The European Union hopes to build a "support group" with Middle Eastern countries, including Iran, to help Iraq stave off the threat from Islamic State fighters, a senior EU official said on Thursday.
EU foreign ministers, who will hold emergency talks on the Iraq crisis in Brussels on Friday, will discuss how "with all the ... countries in the region we could form some sort of supporting group toward Iraq," said the official, speaking on condition of anonymity.
He suggested the group could include Saudi Arabia and other Gulf countries, Jordan, Lebanon, Turkey, Egypt, Iran and others.
"It is important to have everyone on board against the ISIL (Islamic State) because this shouldn't be seen as a confrontation between the western countries and the ISIL. It should be clearly a confrontation between ISIL and all the countries of the region," the official said.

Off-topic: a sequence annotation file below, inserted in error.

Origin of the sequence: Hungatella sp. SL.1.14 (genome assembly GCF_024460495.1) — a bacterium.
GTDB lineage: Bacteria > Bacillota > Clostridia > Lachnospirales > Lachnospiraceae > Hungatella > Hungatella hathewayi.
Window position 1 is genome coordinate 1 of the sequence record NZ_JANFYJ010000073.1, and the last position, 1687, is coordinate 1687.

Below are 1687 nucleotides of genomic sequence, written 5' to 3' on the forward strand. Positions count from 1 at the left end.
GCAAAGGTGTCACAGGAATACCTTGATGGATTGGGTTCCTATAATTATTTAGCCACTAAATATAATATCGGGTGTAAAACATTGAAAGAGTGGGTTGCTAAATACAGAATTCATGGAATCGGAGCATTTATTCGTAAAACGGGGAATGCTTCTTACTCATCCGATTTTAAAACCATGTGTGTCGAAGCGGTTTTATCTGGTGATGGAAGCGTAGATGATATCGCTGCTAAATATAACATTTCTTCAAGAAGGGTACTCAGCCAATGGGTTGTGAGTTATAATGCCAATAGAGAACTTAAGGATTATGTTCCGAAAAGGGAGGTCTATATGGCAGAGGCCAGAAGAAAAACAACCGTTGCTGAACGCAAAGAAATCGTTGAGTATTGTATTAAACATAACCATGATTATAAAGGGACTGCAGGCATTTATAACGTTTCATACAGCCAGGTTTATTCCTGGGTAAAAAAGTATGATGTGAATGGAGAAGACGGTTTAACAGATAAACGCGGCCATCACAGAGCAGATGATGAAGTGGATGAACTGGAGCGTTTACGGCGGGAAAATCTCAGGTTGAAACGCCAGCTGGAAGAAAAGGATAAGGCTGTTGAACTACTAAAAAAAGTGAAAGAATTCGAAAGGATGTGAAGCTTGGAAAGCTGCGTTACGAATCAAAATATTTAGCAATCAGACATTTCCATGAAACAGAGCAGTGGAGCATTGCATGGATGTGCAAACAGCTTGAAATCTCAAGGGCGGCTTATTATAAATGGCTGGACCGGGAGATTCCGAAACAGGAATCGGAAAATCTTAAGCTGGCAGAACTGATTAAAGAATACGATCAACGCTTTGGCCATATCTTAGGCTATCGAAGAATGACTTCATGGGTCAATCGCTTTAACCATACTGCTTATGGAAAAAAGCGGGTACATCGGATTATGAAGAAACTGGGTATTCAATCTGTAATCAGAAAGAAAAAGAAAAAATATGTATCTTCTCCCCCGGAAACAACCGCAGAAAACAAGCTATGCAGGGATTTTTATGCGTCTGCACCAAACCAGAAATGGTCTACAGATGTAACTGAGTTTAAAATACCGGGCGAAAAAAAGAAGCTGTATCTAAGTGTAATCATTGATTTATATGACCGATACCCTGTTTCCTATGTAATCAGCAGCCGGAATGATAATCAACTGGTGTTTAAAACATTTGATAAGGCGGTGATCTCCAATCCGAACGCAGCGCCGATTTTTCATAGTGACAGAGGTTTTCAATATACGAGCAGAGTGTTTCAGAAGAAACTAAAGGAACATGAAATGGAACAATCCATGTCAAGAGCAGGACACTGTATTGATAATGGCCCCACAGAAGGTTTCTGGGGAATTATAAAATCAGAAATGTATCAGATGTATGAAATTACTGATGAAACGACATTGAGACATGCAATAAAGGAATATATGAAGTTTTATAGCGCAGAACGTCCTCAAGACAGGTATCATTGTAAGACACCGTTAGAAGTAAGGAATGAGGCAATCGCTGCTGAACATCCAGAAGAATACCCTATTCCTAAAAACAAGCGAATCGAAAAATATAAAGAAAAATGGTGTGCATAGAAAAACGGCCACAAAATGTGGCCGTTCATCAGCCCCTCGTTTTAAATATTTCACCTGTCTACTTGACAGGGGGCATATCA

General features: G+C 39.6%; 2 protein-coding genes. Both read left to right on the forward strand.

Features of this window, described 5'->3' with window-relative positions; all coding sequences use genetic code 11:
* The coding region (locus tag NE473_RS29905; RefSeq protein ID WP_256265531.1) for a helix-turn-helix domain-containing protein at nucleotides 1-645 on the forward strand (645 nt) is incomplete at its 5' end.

The EU's aim is to exchange information about Islamic State, including about its financing, and "to see if all together we can move ahead and try to find a way not only to stop the present ISIL offensive but also to try to push it back," the official said.
The official gave no details of how Islamic State might be pushed back, but there is little appetite among EU governments for joining the United States in military strikes against the militants.